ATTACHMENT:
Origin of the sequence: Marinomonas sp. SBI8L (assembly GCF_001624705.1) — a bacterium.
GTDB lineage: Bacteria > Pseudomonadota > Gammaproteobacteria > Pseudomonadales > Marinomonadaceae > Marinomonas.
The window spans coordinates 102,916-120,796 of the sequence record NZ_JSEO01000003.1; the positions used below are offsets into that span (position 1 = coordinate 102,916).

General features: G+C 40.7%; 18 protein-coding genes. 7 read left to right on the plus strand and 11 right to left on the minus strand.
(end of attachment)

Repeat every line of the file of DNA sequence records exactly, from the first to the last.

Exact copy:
Origin of the sequence: Marinomonas sp. SBI8L (assembly GCF_001624705.1) — a bacterium.
GTDB lineage: Bacteria > Pseudomonadota > Gammaproteobacteria > Pseudomonadales > Marinomonadaceae > Marinomonas.
The window spans coordinates 102,916-120,796 of the sequence record NZ_JSEO01000003.1; the positions used below are offsets into that span (position 1 = coordinate 102,916).

General features: G+C 40.7%; 18 protein-coding genes. 7 read left to right on the plus strand and 11 right to left on the minus strand.